General Robert Matson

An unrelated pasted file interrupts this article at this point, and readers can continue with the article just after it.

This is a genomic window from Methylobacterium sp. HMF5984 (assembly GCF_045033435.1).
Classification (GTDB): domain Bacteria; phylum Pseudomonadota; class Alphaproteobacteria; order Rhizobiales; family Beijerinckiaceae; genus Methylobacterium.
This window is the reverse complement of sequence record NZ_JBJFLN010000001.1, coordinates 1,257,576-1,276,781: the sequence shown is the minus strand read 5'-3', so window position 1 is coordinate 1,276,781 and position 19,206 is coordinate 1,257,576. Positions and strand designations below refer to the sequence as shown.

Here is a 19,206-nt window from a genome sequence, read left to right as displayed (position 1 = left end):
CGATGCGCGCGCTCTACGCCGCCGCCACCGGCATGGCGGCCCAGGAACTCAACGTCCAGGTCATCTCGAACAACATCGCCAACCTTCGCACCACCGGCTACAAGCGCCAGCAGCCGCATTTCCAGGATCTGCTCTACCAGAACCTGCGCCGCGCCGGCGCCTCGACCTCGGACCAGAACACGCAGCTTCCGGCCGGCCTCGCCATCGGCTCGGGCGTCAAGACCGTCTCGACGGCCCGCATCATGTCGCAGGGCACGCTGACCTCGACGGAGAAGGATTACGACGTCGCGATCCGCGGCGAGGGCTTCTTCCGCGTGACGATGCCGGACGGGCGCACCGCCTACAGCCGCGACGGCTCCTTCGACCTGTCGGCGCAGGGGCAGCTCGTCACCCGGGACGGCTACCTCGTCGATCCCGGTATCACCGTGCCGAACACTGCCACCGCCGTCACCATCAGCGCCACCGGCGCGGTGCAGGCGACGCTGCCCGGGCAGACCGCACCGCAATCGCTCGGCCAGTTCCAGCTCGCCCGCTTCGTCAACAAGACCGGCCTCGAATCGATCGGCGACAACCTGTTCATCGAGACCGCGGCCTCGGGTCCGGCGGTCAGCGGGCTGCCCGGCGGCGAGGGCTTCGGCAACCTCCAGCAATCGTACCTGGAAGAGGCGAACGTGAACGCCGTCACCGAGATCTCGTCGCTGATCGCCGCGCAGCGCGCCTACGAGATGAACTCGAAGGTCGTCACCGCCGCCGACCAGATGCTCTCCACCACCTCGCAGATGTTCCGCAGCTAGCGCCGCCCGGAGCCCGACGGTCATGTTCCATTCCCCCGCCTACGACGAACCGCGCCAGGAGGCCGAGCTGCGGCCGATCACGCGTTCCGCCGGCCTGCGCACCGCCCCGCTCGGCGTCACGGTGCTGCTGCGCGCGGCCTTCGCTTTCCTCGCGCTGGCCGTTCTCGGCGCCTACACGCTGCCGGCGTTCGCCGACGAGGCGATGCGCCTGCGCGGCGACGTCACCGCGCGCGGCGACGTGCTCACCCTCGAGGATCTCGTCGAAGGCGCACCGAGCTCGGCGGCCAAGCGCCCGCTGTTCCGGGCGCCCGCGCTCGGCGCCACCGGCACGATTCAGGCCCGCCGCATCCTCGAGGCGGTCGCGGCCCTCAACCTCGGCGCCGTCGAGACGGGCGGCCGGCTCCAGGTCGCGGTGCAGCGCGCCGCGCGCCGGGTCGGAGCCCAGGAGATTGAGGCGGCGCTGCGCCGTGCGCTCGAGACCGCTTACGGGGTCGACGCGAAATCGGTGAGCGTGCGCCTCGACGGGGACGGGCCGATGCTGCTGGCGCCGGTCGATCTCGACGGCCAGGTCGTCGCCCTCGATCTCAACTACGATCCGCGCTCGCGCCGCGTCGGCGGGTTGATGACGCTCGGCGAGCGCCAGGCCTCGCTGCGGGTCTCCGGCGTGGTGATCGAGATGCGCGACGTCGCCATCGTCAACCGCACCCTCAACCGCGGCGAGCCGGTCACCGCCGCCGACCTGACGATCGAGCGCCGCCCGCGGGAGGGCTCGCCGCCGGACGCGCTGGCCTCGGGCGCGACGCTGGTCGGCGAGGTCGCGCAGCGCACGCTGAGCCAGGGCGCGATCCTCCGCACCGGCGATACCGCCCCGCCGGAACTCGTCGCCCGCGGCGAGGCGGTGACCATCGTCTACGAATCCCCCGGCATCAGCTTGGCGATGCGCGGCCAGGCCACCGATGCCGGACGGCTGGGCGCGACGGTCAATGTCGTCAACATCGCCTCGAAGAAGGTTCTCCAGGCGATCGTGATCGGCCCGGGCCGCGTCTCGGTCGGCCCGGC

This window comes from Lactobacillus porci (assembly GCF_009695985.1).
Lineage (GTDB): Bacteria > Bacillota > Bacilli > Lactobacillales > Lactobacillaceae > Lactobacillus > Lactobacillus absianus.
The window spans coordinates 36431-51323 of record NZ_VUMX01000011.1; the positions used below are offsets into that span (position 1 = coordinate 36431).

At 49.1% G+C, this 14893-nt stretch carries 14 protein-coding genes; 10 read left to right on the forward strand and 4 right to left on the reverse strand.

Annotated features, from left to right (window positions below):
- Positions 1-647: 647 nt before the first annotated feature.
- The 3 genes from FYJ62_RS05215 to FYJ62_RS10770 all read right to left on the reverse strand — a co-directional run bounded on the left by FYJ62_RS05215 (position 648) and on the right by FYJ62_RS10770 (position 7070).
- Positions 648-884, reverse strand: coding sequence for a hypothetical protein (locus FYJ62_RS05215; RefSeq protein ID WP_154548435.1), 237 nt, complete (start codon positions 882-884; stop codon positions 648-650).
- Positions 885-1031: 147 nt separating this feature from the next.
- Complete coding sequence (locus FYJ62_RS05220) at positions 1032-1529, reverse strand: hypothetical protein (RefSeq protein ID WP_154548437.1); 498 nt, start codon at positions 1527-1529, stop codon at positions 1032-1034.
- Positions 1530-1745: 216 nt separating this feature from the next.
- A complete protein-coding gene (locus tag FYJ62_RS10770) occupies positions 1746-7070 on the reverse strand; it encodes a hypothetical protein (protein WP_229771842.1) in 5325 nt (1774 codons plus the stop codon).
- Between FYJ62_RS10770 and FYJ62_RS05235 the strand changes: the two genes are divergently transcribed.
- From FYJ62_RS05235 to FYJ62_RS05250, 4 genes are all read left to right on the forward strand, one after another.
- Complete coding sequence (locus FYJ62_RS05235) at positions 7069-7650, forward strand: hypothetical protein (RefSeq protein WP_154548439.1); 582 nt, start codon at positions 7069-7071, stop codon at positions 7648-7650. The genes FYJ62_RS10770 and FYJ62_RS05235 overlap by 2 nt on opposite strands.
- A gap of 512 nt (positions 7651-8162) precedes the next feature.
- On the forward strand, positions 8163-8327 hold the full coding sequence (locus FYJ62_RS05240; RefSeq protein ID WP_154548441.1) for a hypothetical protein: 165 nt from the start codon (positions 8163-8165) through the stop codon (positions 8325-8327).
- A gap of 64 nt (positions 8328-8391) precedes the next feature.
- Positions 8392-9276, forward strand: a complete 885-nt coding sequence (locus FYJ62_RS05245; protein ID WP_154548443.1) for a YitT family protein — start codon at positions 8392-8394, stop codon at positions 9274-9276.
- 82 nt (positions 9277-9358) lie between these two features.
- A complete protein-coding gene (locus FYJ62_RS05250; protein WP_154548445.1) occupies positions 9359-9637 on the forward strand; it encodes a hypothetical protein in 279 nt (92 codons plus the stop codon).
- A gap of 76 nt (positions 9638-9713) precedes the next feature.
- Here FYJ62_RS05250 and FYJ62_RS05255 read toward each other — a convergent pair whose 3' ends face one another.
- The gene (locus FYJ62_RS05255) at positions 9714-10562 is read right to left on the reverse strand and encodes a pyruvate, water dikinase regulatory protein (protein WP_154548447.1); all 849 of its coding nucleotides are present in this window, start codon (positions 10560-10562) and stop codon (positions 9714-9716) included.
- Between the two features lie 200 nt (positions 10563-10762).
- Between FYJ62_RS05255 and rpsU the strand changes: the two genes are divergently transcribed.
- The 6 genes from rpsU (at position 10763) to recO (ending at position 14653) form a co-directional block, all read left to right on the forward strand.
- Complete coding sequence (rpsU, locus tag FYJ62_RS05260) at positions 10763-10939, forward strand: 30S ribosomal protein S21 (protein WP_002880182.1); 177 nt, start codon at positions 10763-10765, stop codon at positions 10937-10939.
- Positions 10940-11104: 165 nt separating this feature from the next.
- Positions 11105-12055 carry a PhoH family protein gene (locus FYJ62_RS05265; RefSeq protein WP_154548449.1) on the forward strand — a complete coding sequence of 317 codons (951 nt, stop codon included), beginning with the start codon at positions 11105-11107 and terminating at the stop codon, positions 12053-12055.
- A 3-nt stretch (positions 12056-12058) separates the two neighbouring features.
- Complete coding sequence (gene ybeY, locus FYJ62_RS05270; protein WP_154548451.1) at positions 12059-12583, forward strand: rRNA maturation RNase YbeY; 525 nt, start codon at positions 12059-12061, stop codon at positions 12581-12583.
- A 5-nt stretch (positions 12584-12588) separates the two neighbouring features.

(1796-1859) Robert was from a wealthy and slave-rich Bourbon County Kentucky family, though he had years of disagreements with his siblings.  He was a confirmed bachelor for most of his life. He served in the War of 1812 as a lieutenant but in later years was given the honorific of "General."  He was elected to the Kentucky Legislature in 1832 and '34. By 1830 he owned nineteen slaves and seems to have retained about that number until the Civil War.  Only in 1830 do we know him to have owned a slave over 36 years old, and that was a woman, possibly Jane's mother.  He bought property on the Brushy Fork near where Lucy Dupee lived and some in Edgar County about a mile across the county line in 1835, but later sold the southern Brushy Fork property. In 1842 he bought the land he called Black Grove, which was about two miles east of today's Newman.  He divided his time between his Illinois and Kentucky lands.  Matson stated in court that he made a habit of bringing some of his slaves here to help work the land and then returned them to Kentucky, trying to circumvent Illinois laws prohibiting slavery.  Jane and her children had been here, though, for two years when they fled to Oakland.  Immediately after the trial he sold his Illinois land and returned south.  He also sold his property in Bourbon County, moving to Fulton County in western Kentucky where he continued to own slaves and prospered.  We do not know who was the mother of his first two children, both born in Kentucky.  Matson died and is buried on the farm that is still in his family.